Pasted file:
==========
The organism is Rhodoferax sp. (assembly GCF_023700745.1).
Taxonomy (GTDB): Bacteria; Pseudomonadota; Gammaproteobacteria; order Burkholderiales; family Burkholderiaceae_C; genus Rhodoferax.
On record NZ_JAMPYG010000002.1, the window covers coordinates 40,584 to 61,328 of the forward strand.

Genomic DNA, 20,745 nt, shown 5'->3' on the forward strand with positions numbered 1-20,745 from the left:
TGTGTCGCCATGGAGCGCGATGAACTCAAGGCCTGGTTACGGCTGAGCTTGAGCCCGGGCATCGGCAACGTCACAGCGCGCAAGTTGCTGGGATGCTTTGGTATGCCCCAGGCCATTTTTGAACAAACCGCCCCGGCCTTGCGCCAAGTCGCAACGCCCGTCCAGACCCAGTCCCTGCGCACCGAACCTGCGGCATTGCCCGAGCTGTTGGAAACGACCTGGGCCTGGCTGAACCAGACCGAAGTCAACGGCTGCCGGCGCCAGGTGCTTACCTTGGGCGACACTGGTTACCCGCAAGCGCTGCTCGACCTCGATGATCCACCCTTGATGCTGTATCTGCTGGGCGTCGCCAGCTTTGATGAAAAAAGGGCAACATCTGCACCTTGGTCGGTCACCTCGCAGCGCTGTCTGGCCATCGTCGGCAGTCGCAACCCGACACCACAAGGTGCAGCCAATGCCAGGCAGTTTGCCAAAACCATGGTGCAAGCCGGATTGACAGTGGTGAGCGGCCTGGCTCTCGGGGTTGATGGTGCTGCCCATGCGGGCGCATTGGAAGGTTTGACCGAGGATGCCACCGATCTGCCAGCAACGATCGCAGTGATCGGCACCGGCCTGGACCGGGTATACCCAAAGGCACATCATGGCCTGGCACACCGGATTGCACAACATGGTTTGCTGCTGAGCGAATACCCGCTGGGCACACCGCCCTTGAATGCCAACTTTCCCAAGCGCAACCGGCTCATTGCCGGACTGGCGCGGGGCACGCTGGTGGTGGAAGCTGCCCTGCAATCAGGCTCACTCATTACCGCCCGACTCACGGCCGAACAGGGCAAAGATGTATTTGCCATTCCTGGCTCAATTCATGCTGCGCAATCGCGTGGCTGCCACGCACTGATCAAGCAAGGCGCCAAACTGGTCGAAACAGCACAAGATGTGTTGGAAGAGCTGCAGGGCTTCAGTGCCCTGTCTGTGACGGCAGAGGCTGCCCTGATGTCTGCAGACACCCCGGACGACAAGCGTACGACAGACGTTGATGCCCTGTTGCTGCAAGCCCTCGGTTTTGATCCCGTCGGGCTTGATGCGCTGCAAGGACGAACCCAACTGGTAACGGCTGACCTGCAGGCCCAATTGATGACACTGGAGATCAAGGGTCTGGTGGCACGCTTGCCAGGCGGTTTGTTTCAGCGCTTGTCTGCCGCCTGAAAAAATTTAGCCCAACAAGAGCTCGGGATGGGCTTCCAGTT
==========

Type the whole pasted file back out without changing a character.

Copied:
The organism is Rhodoferax sp. (assembly GCF_023700745.1).
Taxonomy (GTDB): Bacteria; Pseudomonadota; Gammaproteobacteria; order Burkholderiales; family Burkholderiaceae_C; genus Rhodoferax.
On record NZ_JAMPYG010000002.1, the window covers coordinates 40,584 to 61,328 of the forward strand.

Genomic DNA, 20,745 nt, shown 5'->3' on the forward strand with positions numbered 1-20,745 from the left:
TGTGTCGCCATGGAGCGCGATGAACTCAAGGCCTGGTTACGGCTGAGCTTGAGCCCGGGCATCGGCAACGTCACAGCGCGCAAGTTGCTGGGATGCTTTGGTATGCCCCAGGCCATTTTTGAACAAACCGCCCCGGCCTTGCGCCAAGTCGCAACGCCCGTCCAGACCCAGTCCCTGCGCACCGAACCTGCGGCATTGCCCGAGCTGTTGGAAACGACCTGGGCCTGGCTGAACCAGACCGAAGTCAACGGCTGCCGGCGCCAGGTGCTTACCTTGGGCGACACTGGTTACCCGCAAGCGCTGCTCGACCTCGATGATCCACCCTTGATGCTGTATCTGCTGGGCGTCGCCAGCTTTGATGAAAAAAGGGCAACATCTGCACCTTGGTCGGTCACCTCGCAGCGCTGTCTGGCCATCGTCGGCAGTCGCAACCCGACACCACAAGGTGCAGCCAATGCCAGGCAGTTTGCCAAAACCATGGTGCAAGCCGGATTGACAGTGGTGAGCGGCCTGGCTCTCGGGGTTGATGGTGCTGCCCATGCGGGCGCATTGGAAGGTTTGACCGAGGATGCCACCGATCTGCCAGCAACGATCGCAGTGATCGGCACCGGCCTGGACCGGGTATACCCAAAGGCACATCATGGCCTGGCACACCGGATTGCACAACATGGTTTGCTGCTGAGCGAATACCCGCTGGGCACACCGCCCTTGAATGCCAACTTTCCCAAGCGCAACCGGCTCATTGCCGGACTGGCGCGGGGCACGCTGGTGGTGGAAGCTGCCCTGCAATCAGGCTCACTCATTACCGCCCGACTCACGGCCGAACAGGGCAAAGATGTATTTGCCATTCCTGGCTCAATTCATGCTGCGCAATCGCGTGGCTGCCACGCACTGATCAAGCAAGGCGCCAAACTGGTCGAAACAGCACAAGATGTGTTGGAAGAGCTGCAGGGCTTCAGTGCCCTGTCTGTGACGGCAGAGGCTGCCCTGATGTCTGCAGACACCCCGGACGACAAGCGTACGACAGACGTTGATGCCCTGTTGCTGCAAGCCCTCGGTTTTGATCCCGTCGGGCTTGATGCGCTGCAAGGACGAACCCAACTGGTAACGGCTGACCTGCAGGCCCAATTGATGACACTGGAGATCAAGGGTCTGGTGGCACGCTTGCCAGGCGGTTTGTTTCAGCGCTTGTCTGCCGCCTGAAAAAATTTAGCCCAACAAGAGCTCGGGATGGGCTTCCAGTT